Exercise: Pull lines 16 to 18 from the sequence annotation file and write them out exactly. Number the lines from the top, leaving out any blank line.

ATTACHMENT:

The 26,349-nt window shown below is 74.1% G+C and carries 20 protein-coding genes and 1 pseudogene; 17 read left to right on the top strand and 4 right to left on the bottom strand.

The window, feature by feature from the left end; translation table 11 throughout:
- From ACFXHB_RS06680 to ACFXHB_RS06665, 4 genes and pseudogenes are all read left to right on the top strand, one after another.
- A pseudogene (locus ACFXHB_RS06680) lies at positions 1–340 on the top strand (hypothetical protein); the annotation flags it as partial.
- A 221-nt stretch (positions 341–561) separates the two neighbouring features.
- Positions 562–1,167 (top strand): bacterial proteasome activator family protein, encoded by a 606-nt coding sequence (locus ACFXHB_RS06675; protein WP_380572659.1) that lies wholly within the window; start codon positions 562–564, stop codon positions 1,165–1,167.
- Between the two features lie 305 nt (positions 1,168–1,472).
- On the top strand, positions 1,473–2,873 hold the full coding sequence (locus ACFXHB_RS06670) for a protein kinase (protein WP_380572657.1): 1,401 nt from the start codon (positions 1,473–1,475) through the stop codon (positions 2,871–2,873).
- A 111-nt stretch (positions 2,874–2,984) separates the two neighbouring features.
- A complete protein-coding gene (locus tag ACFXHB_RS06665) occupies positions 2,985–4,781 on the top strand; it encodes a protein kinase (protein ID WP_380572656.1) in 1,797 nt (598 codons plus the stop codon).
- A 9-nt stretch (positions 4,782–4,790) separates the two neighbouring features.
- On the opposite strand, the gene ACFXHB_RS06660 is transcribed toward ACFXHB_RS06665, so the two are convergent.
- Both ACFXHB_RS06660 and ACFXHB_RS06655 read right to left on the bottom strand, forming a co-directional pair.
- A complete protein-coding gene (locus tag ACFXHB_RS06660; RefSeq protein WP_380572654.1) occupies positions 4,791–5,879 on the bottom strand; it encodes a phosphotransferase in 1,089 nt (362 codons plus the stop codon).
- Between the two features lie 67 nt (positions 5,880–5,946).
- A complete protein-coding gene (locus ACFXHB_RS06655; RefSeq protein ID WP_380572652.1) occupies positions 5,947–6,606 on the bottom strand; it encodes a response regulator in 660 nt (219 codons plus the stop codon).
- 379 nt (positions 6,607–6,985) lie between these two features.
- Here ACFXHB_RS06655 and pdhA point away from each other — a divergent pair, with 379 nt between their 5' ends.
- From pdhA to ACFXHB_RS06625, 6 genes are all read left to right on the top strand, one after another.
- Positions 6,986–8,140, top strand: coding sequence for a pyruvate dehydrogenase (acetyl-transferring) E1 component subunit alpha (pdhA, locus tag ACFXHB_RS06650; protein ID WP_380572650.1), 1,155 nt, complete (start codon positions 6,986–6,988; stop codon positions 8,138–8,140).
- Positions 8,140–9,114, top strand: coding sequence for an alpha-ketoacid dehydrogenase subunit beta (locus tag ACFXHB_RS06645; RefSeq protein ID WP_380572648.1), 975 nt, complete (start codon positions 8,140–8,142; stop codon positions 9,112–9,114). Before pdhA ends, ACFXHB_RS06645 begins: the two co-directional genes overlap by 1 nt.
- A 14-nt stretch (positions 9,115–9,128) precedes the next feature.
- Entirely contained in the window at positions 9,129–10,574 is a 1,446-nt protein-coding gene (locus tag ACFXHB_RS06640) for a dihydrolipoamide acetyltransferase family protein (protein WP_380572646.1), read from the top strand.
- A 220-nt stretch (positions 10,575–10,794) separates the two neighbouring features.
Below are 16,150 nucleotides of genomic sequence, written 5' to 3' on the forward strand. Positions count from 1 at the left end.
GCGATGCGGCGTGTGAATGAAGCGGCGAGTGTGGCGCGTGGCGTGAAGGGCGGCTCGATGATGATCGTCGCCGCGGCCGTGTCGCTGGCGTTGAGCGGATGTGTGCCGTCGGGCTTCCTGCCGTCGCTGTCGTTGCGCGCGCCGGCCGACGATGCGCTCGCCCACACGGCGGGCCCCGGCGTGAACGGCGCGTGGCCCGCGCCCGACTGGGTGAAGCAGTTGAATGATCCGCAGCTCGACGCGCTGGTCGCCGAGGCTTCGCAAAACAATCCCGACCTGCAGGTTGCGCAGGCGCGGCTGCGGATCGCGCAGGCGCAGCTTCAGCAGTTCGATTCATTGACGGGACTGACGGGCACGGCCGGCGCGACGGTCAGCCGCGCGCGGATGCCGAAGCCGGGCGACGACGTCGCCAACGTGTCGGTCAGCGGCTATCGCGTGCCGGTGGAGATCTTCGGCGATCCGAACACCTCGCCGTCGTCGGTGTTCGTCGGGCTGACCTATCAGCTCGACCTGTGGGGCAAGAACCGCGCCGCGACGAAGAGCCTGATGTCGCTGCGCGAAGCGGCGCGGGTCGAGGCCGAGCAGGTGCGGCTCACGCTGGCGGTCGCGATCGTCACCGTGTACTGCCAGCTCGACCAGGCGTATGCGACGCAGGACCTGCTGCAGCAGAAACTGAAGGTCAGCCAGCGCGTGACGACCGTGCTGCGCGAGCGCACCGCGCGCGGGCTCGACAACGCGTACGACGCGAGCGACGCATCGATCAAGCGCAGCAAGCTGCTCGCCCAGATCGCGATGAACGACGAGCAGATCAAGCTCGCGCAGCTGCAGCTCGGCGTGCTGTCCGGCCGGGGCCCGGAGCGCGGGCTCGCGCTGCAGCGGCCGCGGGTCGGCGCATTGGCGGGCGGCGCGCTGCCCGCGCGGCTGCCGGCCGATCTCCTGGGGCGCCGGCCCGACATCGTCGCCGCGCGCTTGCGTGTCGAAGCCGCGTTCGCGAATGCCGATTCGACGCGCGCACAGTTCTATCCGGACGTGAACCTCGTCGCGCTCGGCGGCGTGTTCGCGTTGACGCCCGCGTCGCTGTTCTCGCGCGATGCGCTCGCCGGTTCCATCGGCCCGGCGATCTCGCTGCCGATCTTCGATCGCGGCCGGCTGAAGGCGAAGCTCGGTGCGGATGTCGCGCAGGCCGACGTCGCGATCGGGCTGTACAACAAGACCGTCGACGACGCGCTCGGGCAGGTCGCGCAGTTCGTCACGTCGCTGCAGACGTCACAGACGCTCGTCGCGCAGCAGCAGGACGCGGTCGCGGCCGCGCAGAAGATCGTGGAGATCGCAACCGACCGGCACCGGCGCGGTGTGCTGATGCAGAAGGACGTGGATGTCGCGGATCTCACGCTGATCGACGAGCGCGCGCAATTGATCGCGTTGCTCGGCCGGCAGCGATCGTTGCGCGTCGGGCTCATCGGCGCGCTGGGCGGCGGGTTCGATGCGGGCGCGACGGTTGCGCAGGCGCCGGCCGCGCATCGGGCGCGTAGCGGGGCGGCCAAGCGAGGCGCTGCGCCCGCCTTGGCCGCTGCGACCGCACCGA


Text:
- A complete protein-coding gene (locus ACFXHB_RS06655; RefSeq protein ID WP_380572652.1) occupies positions 5,947–6,606 on the bottom strand; it encodes a response regulator in 660 nt (219 codons plus the stop codon).
- 379 nt (positions 6,607–6,985) lie between these two features.
- Here ACFXHB_RS06655 and pdhA point away from each other — a divergent pair, with 379 nt between their 5' ends.